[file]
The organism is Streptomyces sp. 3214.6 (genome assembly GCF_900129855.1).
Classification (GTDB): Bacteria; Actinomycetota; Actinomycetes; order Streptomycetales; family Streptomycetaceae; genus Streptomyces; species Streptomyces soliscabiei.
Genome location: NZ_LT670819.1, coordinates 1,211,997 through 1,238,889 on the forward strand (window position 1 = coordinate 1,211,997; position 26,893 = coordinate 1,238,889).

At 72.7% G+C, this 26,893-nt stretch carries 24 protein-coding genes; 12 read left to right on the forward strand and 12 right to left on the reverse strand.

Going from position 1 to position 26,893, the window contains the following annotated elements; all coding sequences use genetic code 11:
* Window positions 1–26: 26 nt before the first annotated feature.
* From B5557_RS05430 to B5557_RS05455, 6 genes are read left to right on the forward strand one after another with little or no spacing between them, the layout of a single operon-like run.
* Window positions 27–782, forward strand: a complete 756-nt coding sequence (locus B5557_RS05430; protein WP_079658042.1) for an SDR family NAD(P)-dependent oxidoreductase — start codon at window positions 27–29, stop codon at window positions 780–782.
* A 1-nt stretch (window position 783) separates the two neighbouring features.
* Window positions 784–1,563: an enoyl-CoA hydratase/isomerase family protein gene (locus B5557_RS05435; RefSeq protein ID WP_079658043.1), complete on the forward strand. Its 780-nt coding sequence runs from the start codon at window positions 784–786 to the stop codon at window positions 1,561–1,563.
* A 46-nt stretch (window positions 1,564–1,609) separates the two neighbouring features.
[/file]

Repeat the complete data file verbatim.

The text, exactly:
The organism is Streptomyces sp. 3214.6 (genome assembly GCF_900129855.1).
Classification (GTDB): Bacteria; Actinomycetota; Actinomycetes; order Streptomycetales; family Streptomycetaceae; genus Streptomyces; species Streptomyces soliscabiei.
Genome location: NZ_LT670819.1, coordinates 1,211,997 through 1,238,889 on the forward strand (window position 1 = coordinate 1,211,997; position 26,893 = coordinate 1,238,889).

At 72.7% G+C, this 26,893-nt stretch carries 24 protein-coding genes; 12 read left to right on the forward strand and 12 right to left on the reverse strand.

Going from position 1 to position 26,893, the window contains the following annotated elements; all coding sequences use genetic code 11:
* Window positions 1–26: 26 nt before the first annotated feature.
* From B5557_RS05430 to B5557_RS05455, 6 genes are read left to right on the forward strand one after another with little or no spacing between them, the layout of a single operon-like run.
* Window positions 27–782, forward strand: a complete 756-nt coding sequence (locus B5557_RS05430; protein WP_079658042.1) for an SDR family NAD(P)-dependent oxidoreductase — start codon at window positions 27–29, stop codon at window positions 780–782.
* A 1-nt stretch (window position 783) separates the two neighbouring features.
* Window positions 784–1,563: an enoyl-CoA hydratase/isomerase family protein gene (locus B5557_RS05435; RefSeq protein ID WP_079658043.1), complete on the forward strand. Its 780-nt coding sequence runs from the start codon at window positions 784–786 to the stop codon at window positions 1,561–1,563.
* A 46-nt stretch (window positions 1,564–1,609) separates the two neighbouring features.